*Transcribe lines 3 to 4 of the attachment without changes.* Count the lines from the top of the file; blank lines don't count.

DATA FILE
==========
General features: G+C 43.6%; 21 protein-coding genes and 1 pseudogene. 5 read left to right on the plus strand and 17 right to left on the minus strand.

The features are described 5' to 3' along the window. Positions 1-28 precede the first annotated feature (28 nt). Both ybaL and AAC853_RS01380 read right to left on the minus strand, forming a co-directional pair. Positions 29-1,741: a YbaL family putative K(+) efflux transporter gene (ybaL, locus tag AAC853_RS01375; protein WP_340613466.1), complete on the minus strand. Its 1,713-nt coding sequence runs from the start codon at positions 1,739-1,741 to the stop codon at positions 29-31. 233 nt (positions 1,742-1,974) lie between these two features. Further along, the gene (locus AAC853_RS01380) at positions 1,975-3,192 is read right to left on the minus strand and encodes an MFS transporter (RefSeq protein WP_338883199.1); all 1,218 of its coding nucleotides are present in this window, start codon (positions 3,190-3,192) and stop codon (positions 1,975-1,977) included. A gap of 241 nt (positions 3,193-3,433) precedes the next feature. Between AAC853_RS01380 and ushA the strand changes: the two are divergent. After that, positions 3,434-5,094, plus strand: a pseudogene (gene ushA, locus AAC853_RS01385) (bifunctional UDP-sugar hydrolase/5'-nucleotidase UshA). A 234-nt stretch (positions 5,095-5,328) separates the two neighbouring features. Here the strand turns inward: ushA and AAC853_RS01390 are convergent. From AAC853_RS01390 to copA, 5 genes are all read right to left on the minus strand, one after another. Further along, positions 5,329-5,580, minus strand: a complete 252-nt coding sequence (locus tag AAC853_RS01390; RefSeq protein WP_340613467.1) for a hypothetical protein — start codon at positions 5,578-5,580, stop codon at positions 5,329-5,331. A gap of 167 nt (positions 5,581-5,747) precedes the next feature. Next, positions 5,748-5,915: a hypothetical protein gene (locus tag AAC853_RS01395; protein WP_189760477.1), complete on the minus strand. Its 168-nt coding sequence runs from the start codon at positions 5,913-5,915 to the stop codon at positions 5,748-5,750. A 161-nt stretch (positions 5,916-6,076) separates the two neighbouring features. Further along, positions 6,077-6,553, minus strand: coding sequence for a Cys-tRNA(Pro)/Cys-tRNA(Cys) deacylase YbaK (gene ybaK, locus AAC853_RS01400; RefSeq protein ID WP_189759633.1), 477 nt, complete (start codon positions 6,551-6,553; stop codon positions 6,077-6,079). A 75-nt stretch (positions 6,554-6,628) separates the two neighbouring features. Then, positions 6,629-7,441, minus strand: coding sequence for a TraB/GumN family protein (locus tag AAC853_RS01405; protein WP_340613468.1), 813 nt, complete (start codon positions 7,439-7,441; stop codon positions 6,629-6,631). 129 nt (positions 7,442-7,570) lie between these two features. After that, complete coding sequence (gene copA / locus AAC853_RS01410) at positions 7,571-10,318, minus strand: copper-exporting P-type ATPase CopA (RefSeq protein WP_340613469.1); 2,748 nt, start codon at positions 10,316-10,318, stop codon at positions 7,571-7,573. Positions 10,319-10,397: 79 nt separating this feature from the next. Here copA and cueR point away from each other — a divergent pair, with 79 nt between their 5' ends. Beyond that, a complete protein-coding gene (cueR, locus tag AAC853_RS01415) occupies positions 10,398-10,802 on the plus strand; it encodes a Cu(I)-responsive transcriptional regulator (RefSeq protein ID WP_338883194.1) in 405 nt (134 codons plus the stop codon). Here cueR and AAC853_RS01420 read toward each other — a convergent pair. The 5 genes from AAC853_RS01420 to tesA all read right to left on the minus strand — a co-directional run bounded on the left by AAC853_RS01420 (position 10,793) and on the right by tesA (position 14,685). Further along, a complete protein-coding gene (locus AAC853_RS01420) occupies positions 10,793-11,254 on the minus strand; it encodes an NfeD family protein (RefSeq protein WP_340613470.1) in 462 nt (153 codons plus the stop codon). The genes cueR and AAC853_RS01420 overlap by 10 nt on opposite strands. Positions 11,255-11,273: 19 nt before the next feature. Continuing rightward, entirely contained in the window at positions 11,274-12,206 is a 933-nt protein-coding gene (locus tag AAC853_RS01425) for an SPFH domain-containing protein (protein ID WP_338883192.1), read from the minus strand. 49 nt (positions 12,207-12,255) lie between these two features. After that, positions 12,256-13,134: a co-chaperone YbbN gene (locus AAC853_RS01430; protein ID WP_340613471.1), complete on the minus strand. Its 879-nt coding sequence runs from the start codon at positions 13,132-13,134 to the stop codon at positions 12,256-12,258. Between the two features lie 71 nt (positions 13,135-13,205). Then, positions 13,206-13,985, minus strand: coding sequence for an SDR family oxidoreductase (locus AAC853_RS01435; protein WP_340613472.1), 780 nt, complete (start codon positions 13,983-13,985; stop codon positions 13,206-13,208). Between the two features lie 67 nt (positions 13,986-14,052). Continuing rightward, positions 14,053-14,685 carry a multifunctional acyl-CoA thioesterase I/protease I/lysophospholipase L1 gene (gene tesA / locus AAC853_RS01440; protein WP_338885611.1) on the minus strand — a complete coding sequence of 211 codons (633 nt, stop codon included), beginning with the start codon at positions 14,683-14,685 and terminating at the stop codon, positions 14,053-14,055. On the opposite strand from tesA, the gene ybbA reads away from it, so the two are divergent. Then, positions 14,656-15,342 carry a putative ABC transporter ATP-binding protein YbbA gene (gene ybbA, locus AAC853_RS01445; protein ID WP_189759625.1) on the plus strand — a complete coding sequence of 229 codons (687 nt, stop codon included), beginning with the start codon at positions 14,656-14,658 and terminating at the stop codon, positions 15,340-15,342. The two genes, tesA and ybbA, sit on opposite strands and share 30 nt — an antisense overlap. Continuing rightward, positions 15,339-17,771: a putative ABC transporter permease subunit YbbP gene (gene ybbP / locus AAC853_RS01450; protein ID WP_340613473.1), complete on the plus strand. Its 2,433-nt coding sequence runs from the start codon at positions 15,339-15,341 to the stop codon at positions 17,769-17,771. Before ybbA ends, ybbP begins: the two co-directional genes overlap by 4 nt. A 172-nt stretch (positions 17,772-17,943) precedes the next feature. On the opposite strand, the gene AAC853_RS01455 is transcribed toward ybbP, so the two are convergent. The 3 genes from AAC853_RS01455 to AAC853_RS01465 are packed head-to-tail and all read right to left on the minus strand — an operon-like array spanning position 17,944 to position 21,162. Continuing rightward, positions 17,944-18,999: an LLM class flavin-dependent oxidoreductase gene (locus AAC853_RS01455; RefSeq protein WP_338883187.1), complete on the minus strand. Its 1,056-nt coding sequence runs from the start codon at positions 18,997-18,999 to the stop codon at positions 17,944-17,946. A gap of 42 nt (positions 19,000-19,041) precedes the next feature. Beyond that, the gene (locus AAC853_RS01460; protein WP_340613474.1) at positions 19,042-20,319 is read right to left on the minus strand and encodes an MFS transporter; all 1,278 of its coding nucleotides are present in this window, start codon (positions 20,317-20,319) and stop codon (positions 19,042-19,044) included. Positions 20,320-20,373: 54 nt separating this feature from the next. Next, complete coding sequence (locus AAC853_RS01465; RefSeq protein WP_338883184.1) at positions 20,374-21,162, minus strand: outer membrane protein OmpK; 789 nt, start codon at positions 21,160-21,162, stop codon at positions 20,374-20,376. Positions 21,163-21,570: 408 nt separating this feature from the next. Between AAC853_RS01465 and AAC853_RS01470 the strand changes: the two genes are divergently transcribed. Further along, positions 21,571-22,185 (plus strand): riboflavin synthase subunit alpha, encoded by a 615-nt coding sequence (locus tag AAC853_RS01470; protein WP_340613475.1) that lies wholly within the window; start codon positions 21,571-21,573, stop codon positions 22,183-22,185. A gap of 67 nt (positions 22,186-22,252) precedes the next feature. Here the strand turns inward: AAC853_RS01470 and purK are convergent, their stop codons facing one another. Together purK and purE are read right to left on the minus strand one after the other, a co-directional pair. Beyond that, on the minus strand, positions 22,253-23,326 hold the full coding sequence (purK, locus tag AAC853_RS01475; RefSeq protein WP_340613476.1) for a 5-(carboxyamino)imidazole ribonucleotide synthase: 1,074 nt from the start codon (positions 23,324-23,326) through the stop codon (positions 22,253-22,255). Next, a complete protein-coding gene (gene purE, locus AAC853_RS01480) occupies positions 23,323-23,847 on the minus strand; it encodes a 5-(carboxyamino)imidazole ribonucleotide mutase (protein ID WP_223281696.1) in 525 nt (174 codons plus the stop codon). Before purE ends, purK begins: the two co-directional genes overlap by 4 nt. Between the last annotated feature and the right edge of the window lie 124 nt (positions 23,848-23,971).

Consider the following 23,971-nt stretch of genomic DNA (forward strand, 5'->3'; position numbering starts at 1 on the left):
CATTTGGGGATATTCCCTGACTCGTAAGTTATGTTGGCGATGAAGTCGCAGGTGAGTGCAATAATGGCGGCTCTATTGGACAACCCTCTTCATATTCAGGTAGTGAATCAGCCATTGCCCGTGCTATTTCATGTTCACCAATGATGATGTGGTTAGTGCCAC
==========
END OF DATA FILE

Consider the following 23,971-nt stretch of genomic DNA (forward strand, 5'->3'; position numbering starts at 1 on the left):
CATTTGGGGATATTCCCTGACTCGTAAGTTATGTTGGCGATGAAGTCGCAGGTGAGTGCAATAATGGCGGCTCTATTGGACAACCCTCTTCATATTCAGGTAGTGAATCAGCCATTGCCCGTGCTATTTCATGTTCACCAATGATGATGTGGTTAGTGCCAC